Wednesday, July 22, 2009

Making up my mind, in a flash!

I really like technology. I enjoy reading about it, playing with it, and buying it. That being said, I'm also very indecisive about it. I could research cell phones or something for days but eventually I'll be stuck between four different models.

I had to buy a camera recently. I don't really know why I thought I needed a camera, since I'm really into writing. All I knew, was that I needed that new camera.

I have a perfectly good camera right now. The only thing that bugs me about it is that I have to push the "scroll left" button extra hard to get it to work. I'm not really the kind of guy looking to exert the extra strength that goes into pushing that button. It really irritates me, especially with the right button being so easy to push.

Anyway, like I said, I needed a new camera, so I trotted on over to Best Buy and looked around in there for some models I had found online. I still wasn't exactly sure what kind I wanted. A camera with face recognition would be kind of cool, but to me, that's a "party camera", a camera college girls buy to take pictures of their best friends finishing up their first keg stand. Oh, the memories sorority girls share. I'd pay to see that scrapbook.

I was definitely interested in a camera with a nice zoom, manual mode (if I can figure out how to use it), and a high mega pixel count. I was quickly approached by a sales clerk who asked me if I needed help.

I looked up at him, "Oh, no thanks. I need a new camera and I'm just taking a look at what you guys have," I replied.

"Well, what would you primarily use it for?" he asked.

I lost eye contact and looked towards the table of cameras. I began, "Well..."

I knew he was just asking so he could find the camera that would "best fit my needs". It's a classic sales tactic. If I had said "I'm just looking to take pictures of my friends when we all hang out," like any other half wit passing through, he would've sold me some crappy camera that does absolutely nothing. I'm on a "poor college student" budget, but I didn't want that to stop me from getting a good camera.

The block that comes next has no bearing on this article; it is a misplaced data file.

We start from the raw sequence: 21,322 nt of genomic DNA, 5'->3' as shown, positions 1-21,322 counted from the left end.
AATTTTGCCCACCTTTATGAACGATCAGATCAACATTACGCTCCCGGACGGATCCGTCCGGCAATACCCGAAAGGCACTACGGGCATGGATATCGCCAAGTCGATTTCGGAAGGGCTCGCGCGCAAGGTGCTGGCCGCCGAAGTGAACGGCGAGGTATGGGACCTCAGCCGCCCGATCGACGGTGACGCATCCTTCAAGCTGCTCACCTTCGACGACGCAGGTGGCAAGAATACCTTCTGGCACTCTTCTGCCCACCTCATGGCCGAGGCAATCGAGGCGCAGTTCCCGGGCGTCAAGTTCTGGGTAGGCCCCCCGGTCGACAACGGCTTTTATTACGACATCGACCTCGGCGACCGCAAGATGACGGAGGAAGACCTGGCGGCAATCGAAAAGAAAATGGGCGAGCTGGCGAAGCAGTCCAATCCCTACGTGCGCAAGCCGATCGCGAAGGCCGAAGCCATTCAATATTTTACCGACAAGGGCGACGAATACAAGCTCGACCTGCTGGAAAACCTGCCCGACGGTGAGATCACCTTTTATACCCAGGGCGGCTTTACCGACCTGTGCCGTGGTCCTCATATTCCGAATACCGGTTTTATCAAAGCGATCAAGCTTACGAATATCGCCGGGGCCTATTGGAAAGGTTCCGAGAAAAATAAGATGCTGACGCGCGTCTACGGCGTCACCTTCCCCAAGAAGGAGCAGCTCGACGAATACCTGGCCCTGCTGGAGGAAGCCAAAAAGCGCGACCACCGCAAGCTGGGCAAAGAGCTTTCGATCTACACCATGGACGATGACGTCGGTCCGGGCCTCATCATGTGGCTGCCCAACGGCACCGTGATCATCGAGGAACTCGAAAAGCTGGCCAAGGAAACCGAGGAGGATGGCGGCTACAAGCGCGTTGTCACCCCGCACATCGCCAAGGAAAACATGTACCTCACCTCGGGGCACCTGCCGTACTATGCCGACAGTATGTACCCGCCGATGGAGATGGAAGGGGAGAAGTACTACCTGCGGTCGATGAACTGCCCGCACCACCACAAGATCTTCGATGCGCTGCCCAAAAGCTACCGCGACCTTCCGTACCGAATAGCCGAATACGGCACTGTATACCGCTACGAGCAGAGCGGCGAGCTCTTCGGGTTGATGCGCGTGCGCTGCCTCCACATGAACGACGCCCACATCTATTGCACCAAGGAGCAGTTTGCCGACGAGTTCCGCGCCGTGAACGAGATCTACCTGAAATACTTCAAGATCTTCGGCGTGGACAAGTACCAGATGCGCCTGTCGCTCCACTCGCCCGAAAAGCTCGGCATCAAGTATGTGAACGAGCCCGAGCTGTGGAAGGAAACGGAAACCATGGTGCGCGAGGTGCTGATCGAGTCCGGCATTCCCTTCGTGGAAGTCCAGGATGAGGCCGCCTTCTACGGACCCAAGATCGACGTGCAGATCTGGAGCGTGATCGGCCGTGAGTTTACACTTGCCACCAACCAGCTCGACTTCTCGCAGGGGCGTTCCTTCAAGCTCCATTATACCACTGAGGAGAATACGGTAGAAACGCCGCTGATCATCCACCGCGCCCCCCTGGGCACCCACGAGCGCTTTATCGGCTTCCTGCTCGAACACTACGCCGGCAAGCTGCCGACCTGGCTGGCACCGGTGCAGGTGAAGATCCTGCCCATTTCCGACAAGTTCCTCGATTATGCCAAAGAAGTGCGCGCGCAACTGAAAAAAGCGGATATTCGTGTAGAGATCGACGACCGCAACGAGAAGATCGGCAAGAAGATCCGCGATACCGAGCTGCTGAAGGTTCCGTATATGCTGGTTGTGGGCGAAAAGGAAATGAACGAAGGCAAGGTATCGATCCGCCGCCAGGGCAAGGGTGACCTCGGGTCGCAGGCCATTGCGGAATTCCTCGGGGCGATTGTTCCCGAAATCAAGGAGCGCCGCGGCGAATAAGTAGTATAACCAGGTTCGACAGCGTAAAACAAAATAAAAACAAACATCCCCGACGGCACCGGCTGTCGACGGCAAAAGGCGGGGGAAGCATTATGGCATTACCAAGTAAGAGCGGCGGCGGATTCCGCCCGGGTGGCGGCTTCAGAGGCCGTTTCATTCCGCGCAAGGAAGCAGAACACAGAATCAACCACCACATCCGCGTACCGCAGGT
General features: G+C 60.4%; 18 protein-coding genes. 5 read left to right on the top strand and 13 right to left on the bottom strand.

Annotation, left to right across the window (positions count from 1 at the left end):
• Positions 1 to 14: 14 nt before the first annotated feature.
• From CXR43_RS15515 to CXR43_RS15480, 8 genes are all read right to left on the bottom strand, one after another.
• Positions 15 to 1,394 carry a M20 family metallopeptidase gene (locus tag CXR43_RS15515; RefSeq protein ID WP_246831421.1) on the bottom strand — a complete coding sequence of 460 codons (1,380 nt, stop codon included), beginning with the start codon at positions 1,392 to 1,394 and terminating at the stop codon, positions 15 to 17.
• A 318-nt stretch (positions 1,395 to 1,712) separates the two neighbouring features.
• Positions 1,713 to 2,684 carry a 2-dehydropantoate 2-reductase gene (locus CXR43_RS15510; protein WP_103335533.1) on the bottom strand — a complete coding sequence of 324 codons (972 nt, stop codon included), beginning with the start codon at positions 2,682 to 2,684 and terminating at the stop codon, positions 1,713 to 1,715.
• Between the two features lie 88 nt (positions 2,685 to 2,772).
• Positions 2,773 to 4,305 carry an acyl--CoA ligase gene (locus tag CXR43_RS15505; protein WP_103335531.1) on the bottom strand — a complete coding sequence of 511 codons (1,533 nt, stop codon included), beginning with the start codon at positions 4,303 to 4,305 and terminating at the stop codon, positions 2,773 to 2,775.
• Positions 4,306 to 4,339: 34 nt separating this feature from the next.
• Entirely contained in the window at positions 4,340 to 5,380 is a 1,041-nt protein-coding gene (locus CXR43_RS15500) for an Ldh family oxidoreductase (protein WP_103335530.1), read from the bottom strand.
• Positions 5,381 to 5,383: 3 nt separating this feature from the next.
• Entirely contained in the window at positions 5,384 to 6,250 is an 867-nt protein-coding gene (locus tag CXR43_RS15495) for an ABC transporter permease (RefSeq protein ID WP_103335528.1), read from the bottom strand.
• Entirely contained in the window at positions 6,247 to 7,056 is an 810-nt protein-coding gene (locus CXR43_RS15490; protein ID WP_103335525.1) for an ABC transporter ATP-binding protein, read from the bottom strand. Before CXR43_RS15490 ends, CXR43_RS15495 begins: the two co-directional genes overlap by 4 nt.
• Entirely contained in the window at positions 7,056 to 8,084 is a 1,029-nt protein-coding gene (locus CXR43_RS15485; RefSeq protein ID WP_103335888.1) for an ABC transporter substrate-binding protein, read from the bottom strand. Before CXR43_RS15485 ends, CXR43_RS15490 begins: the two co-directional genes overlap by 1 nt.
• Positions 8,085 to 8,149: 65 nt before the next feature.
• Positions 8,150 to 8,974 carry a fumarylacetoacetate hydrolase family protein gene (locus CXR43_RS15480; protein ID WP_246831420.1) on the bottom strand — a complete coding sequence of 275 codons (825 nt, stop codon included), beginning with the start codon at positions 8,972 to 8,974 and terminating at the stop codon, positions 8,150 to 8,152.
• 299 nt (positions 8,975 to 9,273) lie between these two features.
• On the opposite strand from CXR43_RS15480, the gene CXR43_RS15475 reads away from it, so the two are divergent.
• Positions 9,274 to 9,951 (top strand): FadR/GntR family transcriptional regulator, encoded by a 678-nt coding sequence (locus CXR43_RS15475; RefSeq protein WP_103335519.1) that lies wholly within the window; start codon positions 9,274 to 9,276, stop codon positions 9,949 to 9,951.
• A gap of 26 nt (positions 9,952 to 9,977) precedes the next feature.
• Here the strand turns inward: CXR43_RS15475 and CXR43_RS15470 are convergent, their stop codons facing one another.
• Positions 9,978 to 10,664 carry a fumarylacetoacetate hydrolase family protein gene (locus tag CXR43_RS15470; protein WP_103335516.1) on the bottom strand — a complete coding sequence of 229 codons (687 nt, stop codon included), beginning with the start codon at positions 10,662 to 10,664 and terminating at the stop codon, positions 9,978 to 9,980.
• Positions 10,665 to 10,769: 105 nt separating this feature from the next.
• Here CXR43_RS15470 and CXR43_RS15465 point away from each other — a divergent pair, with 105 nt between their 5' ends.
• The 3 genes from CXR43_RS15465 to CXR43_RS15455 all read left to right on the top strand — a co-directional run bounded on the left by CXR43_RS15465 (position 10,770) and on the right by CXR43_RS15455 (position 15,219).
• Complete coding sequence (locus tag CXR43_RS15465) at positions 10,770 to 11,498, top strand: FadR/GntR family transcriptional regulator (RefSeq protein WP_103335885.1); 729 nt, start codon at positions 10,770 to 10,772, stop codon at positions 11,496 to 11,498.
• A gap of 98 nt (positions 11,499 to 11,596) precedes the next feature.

I knew if I wanted to be sold a good camera, I couldn't possibly tell him the truth; I would probably use it to take a few random pictures of my friends the next time we hung out, then I'd lose it in a drawer somewhere and forget about it. I had to think of something really convincing so he would sell me something amazing, but inexpensive.

"Well, I'm a photography major down at a school in Massachusetts. I'm looking to get my Masters Degree in it so that I can travel abroad and take pictures at fashion shows in Paris. The school I'm going to is really expensive, so I'm on a tight budget for a camera, but I need a really good one with lots of capabilities."

Immediately, since I told him I was just looking, he decided to ask about my fantastic school.

"I have a friend that's a photography major too! He was looking at the Hallmark Institute of Photography down in that area, but he didn't end up going, it was a little expensive and he wanted to go somewhere closer."

"Yeah, it's a really nice school. I go there." I smiled at my now established university. I went on, "I love it. One of my favorite things there is the dining hall. They spend a lot of money on the food. It's nothing like those community colleges," I snickered a little, for good measure. I know how bad the local community college's food is. I just graduated from there, and it's pretty terrible.

"Yeah, the food's pretty bad at those places." He paused as his eyes narrowed, "So, if the school has so much money for food, why don't they have a fund somewhere to supply you guys with cameras?"

"They expect us to be financially savvy enough to buy our own cameras. Also, since everyone buys their own cameras, each different camera offers a unique eye to the world, further making each photography project unique."

I was really running out of lies. Well, it wasn't that I was running out of lies, so much as it was about me forgetting what I had told him already. I already forgot what college I said I go to. I remembered it was in a state that started with an "M", but that was about it. It was time to bail.

"Well, I like what I see here, but I'm going to head over to Ritz Camera. They had a Figifilm camera for under $900. I think I'm going to go with that one." I declared as I turned away and began heading towards the exit.

He called out to me, "It's Fujifilm! And I thought you were on a budget!"

I started to turn around to explain my inconsistency, but my feet decided that would just make things worse. Before I knew it, I was out the door. I didn't need a camera that bad anyway.

2 comments:

Wendy said...

You are awful. =)

Amy Inferno said...

beautiful :)

when I got my first camera, it was because I wanted to (and still do) create art. now I kinda got into documentary and visual anthropology. but never mind that. :D
the sale guys in a small store that doesn t exist anymore looked at me like I was a little brat with too much money on her hands that s getting a good camera just to take silly snapshots.
lucky for me, I didn t need their help, because I knew which model I wanted. I just needed to hold the camera in my hand first, to see if it "fits".
that s when I got a second "spoiled snapshot brat" glare. god damn. :D